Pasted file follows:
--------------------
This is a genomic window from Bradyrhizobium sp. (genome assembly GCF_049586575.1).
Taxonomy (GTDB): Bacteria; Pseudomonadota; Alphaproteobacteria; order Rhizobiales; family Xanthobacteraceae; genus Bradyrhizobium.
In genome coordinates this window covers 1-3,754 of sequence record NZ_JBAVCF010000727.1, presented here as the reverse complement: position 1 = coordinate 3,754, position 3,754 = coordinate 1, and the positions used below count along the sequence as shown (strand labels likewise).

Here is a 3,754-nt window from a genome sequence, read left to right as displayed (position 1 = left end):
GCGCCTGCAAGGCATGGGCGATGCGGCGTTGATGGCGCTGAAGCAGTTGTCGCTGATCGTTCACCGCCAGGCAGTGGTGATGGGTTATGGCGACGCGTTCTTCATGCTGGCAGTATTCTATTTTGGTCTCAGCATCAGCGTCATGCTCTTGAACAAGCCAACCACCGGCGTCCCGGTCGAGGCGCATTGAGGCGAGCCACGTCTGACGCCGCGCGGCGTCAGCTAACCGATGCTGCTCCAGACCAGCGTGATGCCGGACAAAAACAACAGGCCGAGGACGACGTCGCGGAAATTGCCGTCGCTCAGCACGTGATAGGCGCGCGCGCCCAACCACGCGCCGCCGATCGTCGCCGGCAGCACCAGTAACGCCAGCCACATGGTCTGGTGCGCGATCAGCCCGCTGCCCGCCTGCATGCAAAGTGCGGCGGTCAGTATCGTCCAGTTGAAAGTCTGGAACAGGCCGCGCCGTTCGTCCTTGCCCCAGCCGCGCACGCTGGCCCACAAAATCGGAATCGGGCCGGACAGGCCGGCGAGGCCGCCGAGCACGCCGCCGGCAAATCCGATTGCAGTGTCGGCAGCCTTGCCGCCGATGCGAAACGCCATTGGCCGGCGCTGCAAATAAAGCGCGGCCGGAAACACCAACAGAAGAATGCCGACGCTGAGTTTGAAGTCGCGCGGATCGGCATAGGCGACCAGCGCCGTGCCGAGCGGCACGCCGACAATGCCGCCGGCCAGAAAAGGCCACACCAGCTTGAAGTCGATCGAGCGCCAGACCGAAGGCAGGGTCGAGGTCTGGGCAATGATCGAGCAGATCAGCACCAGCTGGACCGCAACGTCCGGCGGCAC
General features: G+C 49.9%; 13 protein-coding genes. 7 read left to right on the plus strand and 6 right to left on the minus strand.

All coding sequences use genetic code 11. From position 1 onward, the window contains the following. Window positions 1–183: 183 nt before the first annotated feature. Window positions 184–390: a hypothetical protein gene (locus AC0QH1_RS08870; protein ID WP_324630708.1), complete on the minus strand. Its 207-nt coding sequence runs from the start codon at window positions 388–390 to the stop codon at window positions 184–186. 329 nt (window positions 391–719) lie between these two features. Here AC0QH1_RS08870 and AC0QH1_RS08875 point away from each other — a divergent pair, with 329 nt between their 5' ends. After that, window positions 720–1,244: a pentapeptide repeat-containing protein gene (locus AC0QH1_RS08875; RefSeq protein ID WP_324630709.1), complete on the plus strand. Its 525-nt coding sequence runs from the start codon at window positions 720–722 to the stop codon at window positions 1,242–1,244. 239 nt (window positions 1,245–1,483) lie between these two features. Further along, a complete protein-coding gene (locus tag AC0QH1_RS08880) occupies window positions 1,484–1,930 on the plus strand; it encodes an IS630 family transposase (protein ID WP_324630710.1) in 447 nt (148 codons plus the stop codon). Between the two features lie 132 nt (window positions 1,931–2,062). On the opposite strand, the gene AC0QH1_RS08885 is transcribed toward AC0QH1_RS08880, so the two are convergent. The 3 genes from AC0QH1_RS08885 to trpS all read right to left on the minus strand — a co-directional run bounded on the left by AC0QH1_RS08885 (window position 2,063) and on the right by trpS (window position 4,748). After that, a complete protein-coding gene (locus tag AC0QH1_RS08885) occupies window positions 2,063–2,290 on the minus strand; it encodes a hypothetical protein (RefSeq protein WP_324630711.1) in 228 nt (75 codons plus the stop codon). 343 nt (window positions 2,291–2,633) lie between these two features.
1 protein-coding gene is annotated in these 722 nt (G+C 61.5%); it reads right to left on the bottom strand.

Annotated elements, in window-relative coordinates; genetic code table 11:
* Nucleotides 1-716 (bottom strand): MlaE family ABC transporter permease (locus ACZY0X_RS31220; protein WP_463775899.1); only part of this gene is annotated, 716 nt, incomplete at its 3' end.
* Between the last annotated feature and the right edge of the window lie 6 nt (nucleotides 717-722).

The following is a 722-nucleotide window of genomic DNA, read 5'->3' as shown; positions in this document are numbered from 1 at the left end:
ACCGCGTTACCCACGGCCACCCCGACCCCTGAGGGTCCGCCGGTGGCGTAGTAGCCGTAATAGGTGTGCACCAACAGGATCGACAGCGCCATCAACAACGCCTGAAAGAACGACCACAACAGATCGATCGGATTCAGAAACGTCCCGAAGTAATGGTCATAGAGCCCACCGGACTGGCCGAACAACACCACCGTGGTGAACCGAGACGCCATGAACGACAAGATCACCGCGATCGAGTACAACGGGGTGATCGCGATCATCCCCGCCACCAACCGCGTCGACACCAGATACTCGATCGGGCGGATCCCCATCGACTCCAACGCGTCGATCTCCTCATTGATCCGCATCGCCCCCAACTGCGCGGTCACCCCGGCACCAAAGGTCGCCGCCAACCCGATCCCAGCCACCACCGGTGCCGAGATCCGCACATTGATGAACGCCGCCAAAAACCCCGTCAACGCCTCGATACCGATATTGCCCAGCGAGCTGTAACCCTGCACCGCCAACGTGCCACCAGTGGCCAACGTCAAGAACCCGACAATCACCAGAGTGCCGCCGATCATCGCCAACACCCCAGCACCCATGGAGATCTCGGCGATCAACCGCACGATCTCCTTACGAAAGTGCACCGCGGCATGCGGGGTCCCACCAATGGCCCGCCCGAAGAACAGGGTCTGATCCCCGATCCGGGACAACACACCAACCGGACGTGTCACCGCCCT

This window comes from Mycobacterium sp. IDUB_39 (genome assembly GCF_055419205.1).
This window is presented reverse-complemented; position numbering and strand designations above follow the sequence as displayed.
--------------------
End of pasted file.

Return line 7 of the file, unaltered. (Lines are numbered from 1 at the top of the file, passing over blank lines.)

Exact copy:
All coding sequences use genetic code 11. From position 1 onward, the window contains the following. Window positions 1–183: 183 nt before the first annotated feature. Window positions 184–390: a hypothetical protein gene (locus AC0QH1_RS08870; protein ID WP_324630708.1), complete on the minus strand. Its 207-nt coding sequence runs from the start codon at window positions 388–390 to the stop codon at window positions 184–186. 329 nt (window positions 391–719) lie between these two features. Here AC0QH1_RS08870 and AC0QH1_RS08875 point away from each other — a divergent pair, with 329 nt between their 5' ends. After that, window positions 720–1,244: a pentapeptide repeat-containing protein gene (locus AC0QH1_RS08875; RefSeq protein ID WP_324630709.1), complete on the plus strand. Its 525-nt coding sequence runs from the start codon at window positions 720–722 to the stop codon at window positions 1,242–1,244. 239 nt (window positions 1,245–1,483) lie between these two features. Further along, a complete protein-coding gene (locus tag AC0QH1_RS08880) occupies window positions 1,484–1,930 on the plus strand; it encodes an IS630 family transposase (protein ID WP_324630710.1) in 447 nt (148 codons plus the stop codon). Between the two features lie 132 nt (window positions 1,931–2,062). On the opposite strand, the gene AC0QH1_RS08885 is transcribed toward AC0QH1_RS08880, so the two are convergent. The 3 genes from AC0QH1_RS08885 to trpS all read right to left on the minus strand — a co-directional run bounded on the left by AC0QH1_RS08885 (window position 2,063) and on the right by trpS (window position 4,748). After that, a complete protein-coding gene (locus tag AC0QH1_RS08885) occupies window positions 2,063–2,290 on the minus strand; it encodes a hypothetical protein (RefSeq protein WP_324630711.1) in 228 nt (75 codons plus the stop codon). 343 nt (window positions 2,291–2,633) lie between these two features.